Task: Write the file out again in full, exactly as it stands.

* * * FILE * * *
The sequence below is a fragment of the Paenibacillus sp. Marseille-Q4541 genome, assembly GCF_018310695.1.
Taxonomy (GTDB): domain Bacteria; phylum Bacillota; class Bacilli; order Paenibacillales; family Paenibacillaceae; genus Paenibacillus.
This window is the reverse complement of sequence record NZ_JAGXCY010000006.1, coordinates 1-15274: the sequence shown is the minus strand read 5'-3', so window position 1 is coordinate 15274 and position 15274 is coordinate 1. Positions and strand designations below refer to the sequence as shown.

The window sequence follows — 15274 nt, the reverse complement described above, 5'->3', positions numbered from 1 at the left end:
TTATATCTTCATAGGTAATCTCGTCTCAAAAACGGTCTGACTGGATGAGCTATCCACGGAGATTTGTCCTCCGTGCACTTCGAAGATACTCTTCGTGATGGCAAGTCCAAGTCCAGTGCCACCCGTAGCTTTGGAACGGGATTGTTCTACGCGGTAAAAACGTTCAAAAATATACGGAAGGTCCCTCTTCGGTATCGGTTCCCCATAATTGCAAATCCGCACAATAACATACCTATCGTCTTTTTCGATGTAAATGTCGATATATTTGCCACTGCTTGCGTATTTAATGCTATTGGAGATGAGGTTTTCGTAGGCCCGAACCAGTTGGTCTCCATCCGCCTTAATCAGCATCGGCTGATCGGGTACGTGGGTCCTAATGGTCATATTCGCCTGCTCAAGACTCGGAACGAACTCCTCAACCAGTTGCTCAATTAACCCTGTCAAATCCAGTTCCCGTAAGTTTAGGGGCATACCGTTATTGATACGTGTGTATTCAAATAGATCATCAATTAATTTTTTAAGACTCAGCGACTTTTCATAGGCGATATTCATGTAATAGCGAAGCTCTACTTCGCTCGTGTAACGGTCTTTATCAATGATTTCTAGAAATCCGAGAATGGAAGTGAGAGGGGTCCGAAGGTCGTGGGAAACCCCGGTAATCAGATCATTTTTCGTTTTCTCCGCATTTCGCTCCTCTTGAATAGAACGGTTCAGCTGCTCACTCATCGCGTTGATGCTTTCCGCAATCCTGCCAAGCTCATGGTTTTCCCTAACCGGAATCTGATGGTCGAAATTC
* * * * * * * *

The sequence below is a fragment of the Paenibacillus sp. Marseille-Q4541 genome, assembly GCF_018310695.1.
Taxonomy (GTDB): domain Bacteria; phylum Bacillota; class Bacilli; order Paenibacillales; family Paenibacillaceae; genus Paenibacillus.
This window is the reverse complement of sequence record NZ_JAGXCY010000006.1, coordinates 1-15274: the sequence shown is the minus strand read 5'-3', so window position 1 is coordinate 15274 and position 15274 is coordinate 1. Positions and strand designations below refer to the sequence as shown.

The window sequence follows — 15274 nt, the reverse complement described above, 5'->3', positions numbered from 1 at the left end:
TTATATCTTCATAGGTAATCTCGTCTCAAAAACGGTCTGACTGGATGAGCTATCCACGGAGATTTGTCCTCCGTGCACTTCGAAGATACTCTTCGTGATGGCAAGTCCAAGTCCAGTGCCACCCGTAGCTTTGGAACGGGATTGTTCTACGCGGTAAAAACGTTCAAAAATATACGGAAGGTCCCTCTTCGGTATCGGTTCCCCATAATTGCAAATCCGCACAATAACATACCTATCGTCTTTTTCGATGTAAATGTCGATATATTTGCCACTGCTTGCGTATTTAATGCTATTGGAGATGAGGTTTTCGTAGGCCCGAACCAGTTGGTCTCCATCCGCCTTAATCAGCATCGGCTGATCGGGTACGTGGGTCCTAATGGTCATATTCGCCTGCTCAAGACTCGGAACGAACTCCTCAACCAGTTGCTCAATTAACCCTGTCAAATCCAGTTCCCGTAAGTTTAGGGGCATACCGTTATTGATACGTGTGTATTCAAATAGATCATCAATTAATTTTTTAAGACTCAGCGACTTTTCATAGGCGATATTCATGTAATAGCGAAGCTCTACTTCGCTCGTGTAACGGTCTTTATCAATGATTTCTAGAAATCCGAGAATGGAAGTGAGAGGGGTCCGAAGGTCGTGGGAAACCCCGGTAATCAGATCATTTTTCGTTTTCTCCGCATTTCGCTCCTCTTGAATAGAACGGTTCAGCTGCTCACTCATCGCGTTGATGCTTTCCGCAATCCTGCCAAGCTCATGGTTTTCCCTAACCGGAATCTGATGGTCGAAATTC